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Fall 1998 Volume 3, Issue 2:
1998 Brian D. Novis Grant Progress Reports
Brian D. Novis Grant recipients are required to submit a six month progress report discussing their work. In the next issue of Myeloma Today we will include the report from our third 1998 recipient, Dr. Treon. In this issue, we present reports fro
Brian D. Novis Grant recipients are required to submit a six month progress report discussing their work. In the next issue of Myeloma Today we will include the report from our third 1998 recipient, Dr. Treon. In this issue, we present reports from our two other 1998 grant recipients.

Kaposi’s Sarcoma-Associated Herpesvirus Cytokines in the Oncogenesis of Multiple Myeloma

Principal Investigator: Matthew Rettig, MD
UCLA, Los Angeles, CA

The basic goal of this proposal is to characterize the biological effects of two KSHV derived cytokines (vIL-6 and vMIP-la) on human myeloma cells. In our proposal, we anticipated that the viral cytokines would retain the biological effects of the human homologues.

1. vIL-6 To date, we have focused on KSHV derived vIL-6. The vIL-6 protein was expressed in COS7 cells as a fusion protein with a hexahistidine residue. From the transiently transfected COS7 supernatants we purified vIL-6 on a nickel column. We titered the purified vIL-6 on B9 cells, and subsequently tested vIL-6 activity on proliferation (thymidine incorporation) and apoptosis (trypan blue dye exclusion and DNA fragmentation ladder) of human myeloma cell lines. The following are our results:

Although we demonstrated bioactivity of vIL-6 on B9 cells, our vIL-6 preparations had minimal proliferative affects (as measured by thymidine incorporation) on the AF-10 human myeloma cell line, yet AF-10 proliferated in response to human IL-6. Because the bioactivity of vIL-6 preps can vary, we studied three different preparations, and none demonstrated significant activity on AF-10.

We next evaluated the affects of vIL-6 on protecting human myeloma cells from apoptosis. We used the OCI-My5 cell line, because human IL-6 is known to inhibit apoptosis but not induce proliferation of this cell line. Quite interestingly, we showed that vIL-6 protects OCI-My5 cells from dexamethasone-induced apoptosis. In particular, there was a dose-response to the vIL-6 in terms of protection from apoptosis, with a 50% reduction in cell death at the highest concentrations of vIL-6 at 72 hours of dexamethasone exposure.

These initial data suggest that vIL-6 has a differential affect on induction of proliferation and inhibition of apoptosis of human myeloma cell lines. While KSHV derived vIL-6 did not induce proliferation of a human myeloma cell line, it did protect it from dexamethasone-induced apoptosis.

2. VMIP-1a : Using COS7 cells, we have expressed vMIP-la as a fusion protein with a hexahistidine residue at the amino terminus of the protein. We have purified our vMIP-la prep on a nickel column. Currently, we are optimizing our chemoattraction assay with recombinant human MIP-la before testing our viral preparation. For this purpose, we are using our bone marrow dendritic cell, RIT cell line, as the target for chemoattraction. We will also evaluate the ability of vMIP-la to upregulate human IL-6 in the RIT cell line.

The Role of Ras in Multiple Myeloma Plasma Cell Migration and Cell Surface Expression of RHAMM (Receptor for Hyaluronan Mediated Motility)

Principal Investigator: Anna Masellis, Ph.D.

Virginia Piper Cancer Institute,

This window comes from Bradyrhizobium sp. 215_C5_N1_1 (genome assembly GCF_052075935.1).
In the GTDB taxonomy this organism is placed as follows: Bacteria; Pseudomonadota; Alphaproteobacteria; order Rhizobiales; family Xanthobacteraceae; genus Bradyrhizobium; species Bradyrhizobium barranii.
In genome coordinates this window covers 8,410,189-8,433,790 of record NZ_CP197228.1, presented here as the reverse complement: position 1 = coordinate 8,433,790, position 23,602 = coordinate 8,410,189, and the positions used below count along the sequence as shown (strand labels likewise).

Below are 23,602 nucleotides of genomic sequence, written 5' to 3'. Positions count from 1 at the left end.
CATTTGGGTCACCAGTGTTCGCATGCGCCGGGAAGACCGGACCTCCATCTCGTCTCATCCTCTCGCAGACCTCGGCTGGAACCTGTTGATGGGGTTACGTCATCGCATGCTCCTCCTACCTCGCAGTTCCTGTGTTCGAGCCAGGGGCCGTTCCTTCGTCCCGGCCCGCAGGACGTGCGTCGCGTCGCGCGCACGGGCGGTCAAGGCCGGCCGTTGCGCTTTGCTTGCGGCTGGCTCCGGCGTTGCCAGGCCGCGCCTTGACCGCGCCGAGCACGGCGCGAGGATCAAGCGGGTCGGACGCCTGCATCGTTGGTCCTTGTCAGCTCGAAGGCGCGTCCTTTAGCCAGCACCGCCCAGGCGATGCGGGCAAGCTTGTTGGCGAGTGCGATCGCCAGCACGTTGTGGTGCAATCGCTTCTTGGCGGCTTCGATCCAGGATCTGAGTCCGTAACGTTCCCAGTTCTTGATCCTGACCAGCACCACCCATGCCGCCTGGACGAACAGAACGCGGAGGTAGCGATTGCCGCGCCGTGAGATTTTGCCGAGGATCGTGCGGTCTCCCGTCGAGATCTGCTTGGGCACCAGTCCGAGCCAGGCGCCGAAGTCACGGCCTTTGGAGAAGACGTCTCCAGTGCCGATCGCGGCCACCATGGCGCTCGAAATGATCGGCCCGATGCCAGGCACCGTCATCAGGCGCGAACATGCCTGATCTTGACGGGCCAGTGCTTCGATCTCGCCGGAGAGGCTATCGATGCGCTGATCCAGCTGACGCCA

Abbott North Western Hospital, Minneapolis, MN

We have previously identified the expression of RHAMM, the Receptor for Hyaluronan Mediated Motility, as a characteristic associated with MM cells grown in culture. The expression of RHAMM underlies the enhanced migratory behavior of myeloma plasma cells and circulating peripheral blood MM CD19+ B cells. (16). We have shown that RHAMM, expressed at the leading plasma membrane of migrating MM cells, co-localizes specifically with Ras, an oncogenic protein. We hypothesized that Ras activation and translocation to the plasma membrane was critical for RHAMM mediated MM cell migration.

To examine the effect of Ras on RHAMM-mediated migration of MM cells, we utilized the ANBL/6 cell line containing either wild-type N-Ras or N-Ras with an activating mutation at codon 12 (hereafter referred to as N-Ras12). The ANBL/6 cell line (provided by Dr. B. Van Ness, University of Minnesota) containing either wild-type N-Ras or N-Ras12, is non-motile and expresses low levels of cell surface RHAMM. An expression vector containing full length bone marrow (BM) RHAMM cDNA tagged with GFP (green fluorescent protein which allows detection of the RHAMM-GFP fusion protein by fluorescence microscopy) was introduced into the ANBL/6 cell lines. Using laser confocal microscopy, video time-lapse and FACS analysis, we determined whether mutations in N-Ras altered the distribution and function of RHAMM-GFP in the ANBL/6 cell line.

Our findings support our hypothesis of a role for Ras activation in RHAMM-mediated MM cell migration. We found that the transfection of full length MM BM RHAMM into ANBL/6 containing the wild-type N-Ras gene resulted in the cytoplasmic expression of RHAMM-GFP, with no increase in ligand binding or cell migration compared to mock transfected ANBL/6 controls cells. In contrast, transfection of full length MM BM RHAMM cDNA into ANBL/6 containing N-Ras 12 resulted in the increased plasma membrane expression of RHAMM-GFP, increased ligand binding and increased cell migration. Thus, the presence of an activated N-Ras converted the non-motile ANBL/6 cells to a phenotype corresponding to that seen with circulating MM plasma cells studied in vitro.

Masellis, Anna M., Belch, Andrew R., Van Ness, B., Mant, Michael M. and Pilarski, Linda M. A central role for the Ras oncogene in RHAMM-mediated spread of myeloma. 1998

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